User currently onlineBMI727 From United States of America, joined Feb 2009, 15831 posts, RR: 27
Reply 24, posted (5 years 4 months 3 weeks 1 hour ago) and read 5919 times:



Quoting AirNZ (Reply 23):
no US carrier knew of their 'usefulness' either nor originally purchased them for that purpose.

No they originally purchased them because they could fly across the US nonstop, which is more range than European carriers needed. Furthermore, AA in particular found them to be quite useful for flying into hot and high destinations in Central America. Also, Europe doesn't have many hot and high hubs like Denver where the range performance comes in handy. The 757 is an American airplane for American carriers. Sure European airlines could have found them to be useful in the last few years, but the advent of alliances has rendered that mostly moot anyway.

The A300, on the other hand, was a European plane for European (and Asian) airlines.



Why do Aerospace Engineering students have to turn things in on time?
25 Flighty : Geography is important. Europe and the USA are not 2 symmetric halves. You can't reach very much of the USA from Oslo on the 757. But you can reach ma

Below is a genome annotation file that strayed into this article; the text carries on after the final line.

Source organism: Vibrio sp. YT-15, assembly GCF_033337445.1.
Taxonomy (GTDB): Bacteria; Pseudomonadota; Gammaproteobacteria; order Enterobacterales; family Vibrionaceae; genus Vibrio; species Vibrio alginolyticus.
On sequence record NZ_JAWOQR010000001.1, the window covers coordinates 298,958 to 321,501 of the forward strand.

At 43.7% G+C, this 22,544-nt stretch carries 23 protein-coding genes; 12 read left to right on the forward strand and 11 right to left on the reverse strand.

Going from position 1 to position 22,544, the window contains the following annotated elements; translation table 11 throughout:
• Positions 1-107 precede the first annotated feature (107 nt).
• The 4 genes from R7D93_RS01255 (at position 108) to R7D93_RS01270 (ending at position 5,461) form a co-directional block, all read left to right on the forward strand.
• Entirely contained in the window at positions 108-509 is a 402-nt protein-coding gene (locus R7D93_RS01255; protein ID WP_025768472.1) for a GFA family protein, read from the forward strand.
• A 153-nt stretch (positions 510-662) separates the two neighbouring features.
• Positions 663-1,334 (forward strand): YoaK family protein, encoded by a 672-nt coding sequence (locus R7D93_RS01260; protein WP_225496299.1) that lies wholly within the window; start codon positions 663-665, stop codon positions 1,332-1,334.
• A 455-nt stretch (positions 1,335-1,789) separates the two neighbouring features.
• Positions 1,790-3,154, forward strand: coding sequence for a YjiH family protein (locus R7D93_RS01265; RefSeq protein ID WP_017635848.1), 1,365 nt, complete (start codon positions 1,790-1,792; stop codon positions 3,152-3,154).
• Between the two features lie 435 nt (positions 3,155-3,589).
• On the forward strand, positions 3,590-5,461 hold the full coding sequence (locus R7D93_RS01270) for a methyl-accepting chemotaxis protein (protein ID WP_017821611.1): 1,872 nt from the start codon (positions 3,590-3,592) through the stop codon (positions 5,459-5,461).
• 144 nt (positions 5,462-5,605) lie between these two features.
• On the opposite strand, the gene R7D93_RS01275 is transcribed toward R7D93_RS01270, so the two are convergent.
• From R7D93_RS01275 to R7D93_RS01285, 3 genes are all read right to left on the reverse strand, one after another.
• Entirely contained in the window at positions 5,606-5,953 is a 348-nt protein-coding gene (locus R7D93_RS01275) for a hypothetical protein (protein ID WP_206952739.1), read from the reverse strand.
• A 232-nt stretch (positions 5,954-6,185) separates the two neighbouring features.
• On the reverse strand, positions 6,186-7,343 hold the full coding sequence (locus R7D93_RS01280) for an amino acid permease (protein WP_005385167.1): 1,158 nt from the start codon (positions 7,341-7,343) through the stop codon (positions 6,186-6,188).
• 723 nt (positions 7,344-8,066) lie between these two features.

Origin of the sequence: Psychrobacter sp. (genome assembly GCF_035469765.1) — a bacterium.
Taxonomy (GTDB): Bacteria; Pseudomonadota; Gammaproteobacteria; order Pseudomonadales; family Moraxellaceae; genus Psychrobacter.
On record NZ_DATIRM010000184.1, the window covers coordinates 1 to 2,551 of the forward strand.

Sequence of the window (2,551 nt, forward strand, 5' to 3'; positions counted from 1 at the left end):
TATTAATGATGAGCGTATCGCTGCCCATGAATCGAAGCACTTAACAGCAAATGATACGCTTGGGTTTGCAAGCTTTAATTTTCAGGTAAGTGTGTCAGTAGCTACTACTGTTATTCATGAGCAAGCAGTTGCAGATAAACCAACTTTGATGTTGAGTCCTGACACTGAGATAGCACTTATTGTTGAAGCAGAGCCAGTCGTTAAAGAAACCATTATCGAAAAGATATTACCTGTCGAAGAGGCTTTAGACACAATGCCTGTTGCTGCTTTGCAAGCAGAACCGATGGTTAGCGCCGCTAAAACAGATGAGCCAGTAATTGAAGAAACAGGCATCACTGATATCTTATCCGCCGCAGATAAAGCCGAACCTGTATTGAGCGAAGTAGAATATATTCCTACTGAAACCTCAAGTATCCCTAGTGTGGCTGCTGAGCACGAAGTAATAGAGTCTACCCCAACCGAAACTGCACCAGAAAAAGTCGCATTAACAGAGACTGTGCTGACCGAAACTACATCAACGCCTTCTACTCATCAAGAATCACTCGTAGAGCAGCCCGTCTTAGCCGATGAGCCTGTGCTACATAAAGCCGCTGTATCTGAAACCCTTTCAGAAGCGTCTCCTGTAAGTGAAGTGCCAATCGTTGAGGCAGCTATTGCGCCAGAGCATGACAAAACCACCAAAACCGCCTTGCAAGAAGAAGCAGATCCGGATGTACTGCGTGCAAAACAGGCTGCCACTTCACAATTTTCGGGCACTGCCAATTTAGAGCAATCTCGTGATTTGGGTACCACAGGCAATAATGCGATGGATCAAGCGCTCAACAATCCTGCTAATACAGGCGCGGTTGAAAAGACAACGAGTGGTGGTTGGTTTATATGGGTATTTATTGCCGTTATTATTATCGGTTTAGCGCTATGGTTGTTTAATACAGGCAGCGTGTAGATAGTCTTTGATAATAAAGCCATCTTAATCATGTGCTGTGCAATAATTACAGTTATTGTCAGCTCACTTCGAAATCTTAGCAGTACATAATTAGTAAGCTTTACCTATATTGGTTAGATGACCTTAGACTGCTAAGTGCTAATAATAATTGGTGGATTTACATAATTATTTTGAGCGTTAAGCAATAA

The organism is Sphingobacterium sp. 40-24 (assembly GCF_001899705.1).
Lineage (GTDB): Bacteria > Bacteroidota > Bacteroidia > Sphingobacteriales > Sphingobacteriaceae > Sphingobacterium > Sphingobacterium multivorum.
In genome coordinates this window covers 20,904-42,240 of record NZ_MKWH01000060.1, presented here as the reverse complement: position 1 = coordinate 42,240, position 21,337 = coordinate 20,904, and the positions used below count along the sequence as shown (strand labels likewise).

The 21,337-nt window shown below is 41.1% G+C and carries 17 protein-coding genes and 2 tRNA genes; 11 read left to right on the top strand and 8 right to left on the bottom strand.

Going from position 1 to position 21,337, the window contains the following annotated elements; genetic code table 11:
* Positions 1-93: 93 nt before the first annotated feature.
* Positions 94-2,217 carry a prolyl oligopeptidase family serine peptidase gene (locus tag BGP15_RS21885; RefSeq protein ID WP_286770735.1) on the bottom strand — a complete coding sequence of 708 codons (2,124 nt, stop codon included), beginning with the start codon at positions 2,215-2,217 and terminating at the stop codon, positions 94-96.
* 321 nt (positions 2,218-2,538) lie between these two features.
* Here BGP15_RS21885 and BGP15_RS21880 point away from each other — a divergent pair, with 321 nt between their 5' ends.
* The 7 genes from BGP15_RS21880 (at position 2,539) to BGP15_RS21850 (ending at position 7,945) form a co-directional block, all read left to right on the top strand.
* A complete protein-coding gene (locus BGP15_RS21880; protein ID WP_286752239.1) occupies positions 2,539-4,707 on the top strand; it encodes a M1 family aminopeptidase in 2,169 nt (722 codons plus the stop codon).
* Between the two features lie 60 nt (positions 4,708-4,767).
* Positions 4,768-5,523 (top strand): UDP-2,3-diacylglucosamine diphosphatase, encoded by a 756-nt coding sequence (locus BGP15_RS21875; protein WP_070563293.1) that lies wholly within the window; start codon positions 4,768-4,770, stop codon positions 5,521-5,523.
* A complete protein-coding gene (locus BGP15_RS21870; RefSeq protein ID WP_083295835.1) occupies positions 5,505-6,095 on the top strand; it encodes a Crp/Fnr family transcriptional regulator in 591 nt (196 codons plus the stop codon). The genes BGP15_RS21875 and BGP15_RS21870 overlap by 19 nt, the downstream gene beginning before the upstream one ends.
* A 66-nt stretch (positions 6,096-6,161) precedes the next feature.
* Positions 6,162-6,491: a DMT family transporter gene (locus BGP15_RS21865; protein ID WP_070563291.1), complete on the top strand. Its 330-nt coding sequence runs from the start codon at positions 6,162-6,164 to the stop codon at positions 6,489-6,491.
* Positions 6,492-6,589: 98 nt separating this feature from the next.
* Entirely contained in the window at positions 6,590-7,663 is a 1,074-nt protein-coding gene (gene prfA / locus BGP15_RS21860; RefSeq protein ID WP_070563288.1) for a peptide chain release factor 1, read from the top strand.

26 Ajd1992 : Because, to be blunt, they don't have the capacity, nor the range filled to the gills to get to Orlando etc. They'd have to stop at Gander, Bangor or
27 Bmacleod : ThomasCook flies into YHZ using 757s. YHZ also sees Skyservice 757s and has seen a few LY 757s. Then there's Icelandair which flies 757s from YHZ to L
28 Viscount724 : That statement is very inaccurate. Almost 1 out of 3 of the 561 A300s built were delivered to U.S. carriers, and another 12% or so went to carriers b
29 Par13del : One of the 757 major design features was the ability to perform transcon flights in the US, so the range was a must, they could just as easily fly we
30 CX288 : United has so far not operated any 757 across the Atlantic, and I don't see them doing so in the foreseeable future.